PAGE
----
The physical, psychological and financial impact of this virus has hit the tennis community here on Long Island, and the industry’s survival and hopeful return to prosperity will depend a lot on how it handles returning to the courts during these next few months.

“It’s crazy that we are in a time like this,” said Lori Pujols, Club Manager of Point Set Tennis in Oceanside. “We have been preparing by putting Plexiglas by the front desk, adding hand sanitizers throughout the clubhouse and on all seven courts. We will have a separate exit to keep customers from passing each other as much as possible, and will leave doors propped open so they do need to touch them. We have also closed off the showers, sauna and upstairs lounge area to prevent socializing and will not offer towels and water, and the vending machines will be turned off as well as the water fountain.”

Sportime, which operates more indoor courts than any other entity in the state, 86 total, began making the necessary preparations to ensure safety beginning on the day they had to close back in mid-March, and Claude Okin, Sportime Clubs CEO, knows how important it is to reopen indoor courts across the state for a multitude of reasons.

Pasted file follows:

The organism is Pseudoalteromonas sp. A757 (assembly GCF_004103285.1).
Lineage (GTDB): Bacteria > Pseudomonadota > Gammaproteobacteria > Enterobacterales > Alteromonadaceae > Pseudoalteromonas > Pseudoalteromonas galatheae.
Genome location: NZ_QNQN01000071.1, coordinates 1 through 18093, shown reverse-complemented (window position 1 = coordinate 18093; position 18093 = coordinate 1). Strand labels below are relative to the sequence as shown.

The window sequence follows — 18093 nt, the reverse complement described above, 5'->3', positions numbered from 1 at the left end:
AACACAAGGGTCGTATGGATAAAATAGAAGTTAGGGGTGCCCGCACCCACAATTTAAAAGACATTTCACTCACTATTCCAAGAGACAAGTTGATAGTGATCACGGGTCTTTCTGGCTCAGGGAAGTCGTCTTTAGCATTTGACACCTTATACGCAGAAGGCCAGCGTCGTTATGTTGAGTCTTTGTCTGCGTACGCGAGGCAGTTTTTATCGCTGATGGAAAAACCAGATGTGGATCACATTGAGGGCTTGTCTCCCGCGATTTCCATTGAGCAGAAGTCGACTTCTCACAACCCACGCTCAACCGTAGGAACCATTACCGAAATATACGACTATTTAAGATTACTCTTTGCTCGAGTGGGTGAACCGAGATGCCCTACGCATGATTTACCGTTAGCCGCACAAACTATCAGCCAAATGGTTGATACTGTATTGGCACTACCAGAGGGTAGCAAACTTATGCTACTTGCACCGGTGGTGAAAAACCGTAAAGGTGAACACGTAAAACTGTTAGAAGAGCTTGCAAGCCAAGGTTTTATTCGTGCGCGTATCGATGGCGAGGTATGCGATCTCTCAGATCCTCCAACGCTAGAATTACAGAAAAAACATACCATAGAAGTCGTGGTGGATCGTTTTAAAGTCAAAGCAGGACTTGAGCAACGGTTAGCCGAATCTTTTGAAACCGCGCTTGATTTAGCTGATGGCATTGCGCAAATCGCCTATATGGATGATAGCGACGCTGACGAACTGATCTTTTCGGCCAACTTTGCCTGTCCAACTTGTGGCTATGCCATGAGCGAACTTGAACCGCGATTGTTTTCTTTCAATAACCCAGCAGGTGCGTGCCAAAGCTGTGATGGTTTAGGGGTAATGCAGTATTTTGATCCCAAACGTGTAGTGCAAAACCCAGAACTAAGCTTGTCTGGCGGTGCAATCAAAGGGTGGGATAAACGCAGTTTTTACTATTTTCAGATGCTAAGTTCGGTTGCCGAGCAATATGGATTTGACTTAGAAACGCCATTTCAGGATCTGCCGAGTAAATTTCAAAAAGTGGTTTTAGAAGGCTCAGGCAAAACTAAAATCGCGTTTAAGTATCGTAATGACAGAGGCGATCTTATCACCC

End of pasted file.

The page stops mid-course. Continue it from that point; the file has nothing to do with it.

“Sportime Clubs have been preparing to reopen our doors since we chose to shut them on March 15.  These preparations include detailed new guidelines and safety protocols for all activities, that meet CDC, WHO, and all federal and NYS guidelines, as well as physical barriers at our service counters, and to re-route traffic, available sanitizing supplies on all courts and play areas, and more,” said Claude Okin, Sportime Clubs CEO. “We feel strongly that delaying access to safe and healthy forms of exercise and recreation for any longer than absolutely necessary, whether tennis or any other safe activity, will cause unnecessary physical and emotional harm to New Yorkers. So, we certainly hope it won't be long, and it shouldn't be.  All I can promise is that Sportime is doing all we can to assure that we will be here for many years and generations to come, but that road to recovery gets more difficult with the passing of time, for Sportime and for all the other tennis businesses, and similar small businesses, across New York State.  Time is of the essence.”